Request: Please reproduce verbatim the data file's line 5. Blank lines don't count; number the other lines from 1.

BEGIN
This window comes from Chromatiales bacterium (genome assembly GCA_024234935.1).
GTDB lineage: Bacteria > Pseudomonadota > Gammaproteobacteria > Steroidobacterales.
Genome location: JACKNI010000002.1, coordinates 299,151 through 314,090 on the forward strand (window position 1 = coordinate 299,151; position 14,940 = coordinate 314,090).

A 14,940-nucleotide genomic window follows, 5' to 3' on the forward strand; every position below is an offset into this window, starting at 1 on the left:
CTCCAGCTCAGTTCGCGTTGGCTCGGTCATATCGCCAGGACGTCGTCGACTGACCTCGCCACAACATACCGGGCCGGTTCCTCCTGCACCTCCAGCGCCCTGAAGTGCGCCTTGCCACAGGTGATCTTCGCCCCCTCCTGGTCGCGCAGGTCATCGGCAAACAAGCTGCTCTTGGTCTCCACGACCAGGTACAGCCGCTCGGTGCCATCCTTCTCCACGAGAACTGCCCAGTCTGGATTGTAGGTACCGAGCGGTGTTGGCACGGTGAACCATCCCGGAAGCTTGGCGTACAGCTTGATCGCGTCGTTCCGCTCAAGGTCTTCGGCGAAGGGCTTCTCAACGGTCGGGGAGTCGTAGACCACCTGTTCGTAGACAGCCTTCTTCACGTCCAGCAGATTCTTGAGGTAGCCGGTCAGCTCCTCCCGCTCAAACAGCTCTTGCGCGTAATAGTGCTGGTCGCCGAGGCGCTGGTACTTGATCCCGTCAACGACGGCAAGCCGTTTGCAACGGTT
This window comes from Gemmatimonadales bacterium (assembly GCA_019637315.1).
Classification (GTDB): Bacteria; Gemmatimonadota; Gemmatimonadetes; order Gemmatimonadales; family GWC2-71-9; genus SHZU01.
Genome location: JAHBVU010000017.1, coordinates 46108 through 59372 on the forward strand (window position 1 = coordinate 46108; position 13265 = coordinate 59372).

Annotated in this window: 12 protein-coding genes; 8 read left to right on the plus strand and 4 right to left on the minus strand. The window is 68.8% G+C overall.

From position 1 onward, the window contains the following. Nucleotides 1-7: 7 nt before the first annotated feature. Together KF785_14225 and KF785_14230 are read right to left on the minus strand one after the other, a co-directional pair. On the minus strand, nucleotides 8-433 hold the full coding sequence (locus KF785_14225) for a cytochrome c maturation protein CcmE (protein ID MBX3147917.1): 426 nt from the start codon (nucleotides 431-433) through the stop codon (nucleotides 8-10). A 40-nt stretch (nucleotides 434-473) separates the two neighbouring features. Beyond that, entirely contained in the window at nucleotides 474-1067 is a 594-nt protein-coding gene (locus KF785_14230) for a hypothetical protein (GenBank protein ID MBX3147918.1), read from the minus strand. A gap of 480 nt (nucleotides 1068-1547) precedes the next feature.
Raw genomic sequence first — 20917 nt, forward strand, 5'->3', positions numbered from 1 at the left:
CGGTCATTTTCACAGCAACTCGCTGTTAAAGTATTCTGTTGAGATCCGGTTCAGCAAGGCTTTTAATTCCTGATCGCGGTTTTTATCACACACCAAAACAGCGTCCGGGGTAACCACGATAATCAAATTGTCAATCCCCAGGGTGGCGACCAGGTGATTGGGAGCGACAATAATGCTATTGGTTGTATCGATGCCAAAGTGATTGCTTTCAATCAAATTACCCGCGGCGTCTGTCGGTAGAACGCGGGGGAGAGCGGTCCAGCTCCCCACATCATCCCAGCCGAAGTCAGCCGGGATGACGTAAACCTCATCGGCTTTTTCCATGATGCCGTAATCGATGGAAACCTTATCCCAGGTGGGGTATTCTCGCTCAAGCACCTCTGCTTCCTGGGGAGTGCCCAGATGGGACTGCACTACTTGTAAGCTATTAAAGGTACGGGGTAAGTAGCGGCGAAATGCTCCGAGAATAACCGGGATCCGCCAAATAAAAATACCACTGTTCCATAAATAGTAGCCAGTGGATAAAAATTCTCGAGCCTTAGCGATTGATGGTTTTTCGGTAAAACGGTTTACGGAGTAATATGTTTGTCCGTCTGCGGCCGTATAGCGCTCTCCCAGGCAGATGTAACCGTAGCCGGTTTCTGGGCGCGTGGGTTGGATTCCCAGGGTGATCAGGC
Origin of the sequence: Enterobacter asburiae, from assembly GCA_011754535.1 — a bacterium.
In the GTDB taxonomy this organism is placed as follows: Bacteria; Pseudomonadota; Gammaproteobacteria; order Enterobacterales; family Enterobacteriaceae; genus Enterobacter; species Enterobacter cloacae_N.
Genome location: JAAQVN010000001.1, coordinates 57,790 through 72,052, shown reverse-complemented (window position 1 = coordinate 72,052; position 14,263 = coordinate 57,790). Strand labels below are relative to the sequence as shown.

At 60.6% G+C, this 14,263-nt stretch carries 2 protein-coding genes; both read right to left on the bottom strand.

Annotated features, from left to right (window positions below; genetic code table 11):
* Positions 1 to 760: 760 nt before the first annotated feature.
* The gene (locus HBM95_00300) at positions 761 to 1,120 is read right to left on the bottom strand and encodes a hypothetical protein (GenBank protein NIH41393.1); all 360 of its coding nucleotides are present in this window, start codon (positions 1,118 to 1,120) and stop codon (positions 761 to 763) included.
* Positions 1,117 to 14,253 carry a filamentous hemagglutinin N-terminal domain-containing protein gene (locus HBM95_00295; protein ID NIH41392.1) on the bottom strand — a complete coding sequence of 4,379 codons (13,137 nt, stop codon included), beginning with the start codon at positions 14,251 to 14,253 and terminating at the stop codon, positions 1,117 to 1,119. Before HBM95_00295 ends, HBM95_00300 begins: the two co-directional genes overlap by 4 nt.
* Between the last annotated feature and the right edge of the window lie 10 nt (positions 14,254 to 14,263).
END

CTCCAGCTCAGTTCGCGTTGGCTCGGTCATATCGCCAGGACGTCGTCGACTGACCTCGCCACAACATACCGGGCCGGTTCCTCCTGCACCTCCAGCGCCCTGAAGTGCGCCTTGCCACAGGTGATCTTCGCCCCCTCCTGGTCGCGCAGGTCATCGGCAAACAAGCTGCTCTTGGTCTCCACGACCAGGTACAGCCGCTCGGTGCCATCCTTCTCCACGAGAACTGCCCAGTCTGGATTGTAGGTACCGAGCGGTGTTGGCACGGTGAACCATCCCGGAAGCTTGGCGTACAGCTTGATCGCGTCGTTCCGCTCAAGGTCTTCGGCGAAGGGCTTCTCAACGGTCGGGGAGTCGTAGACCACCTGTTCGTAGACAGCCTTCTTCACGTCCAGCAGATTCTTGAGGTAGCCGGTCAGCTCCTCCCGCTCAAACAGCTCTTGCGCGTAATAGTGCTGGTCGCCGAGGCGCTGGTACTTGATCCCGTCAACGACGGCAAGCCGTTTGCAACGGTT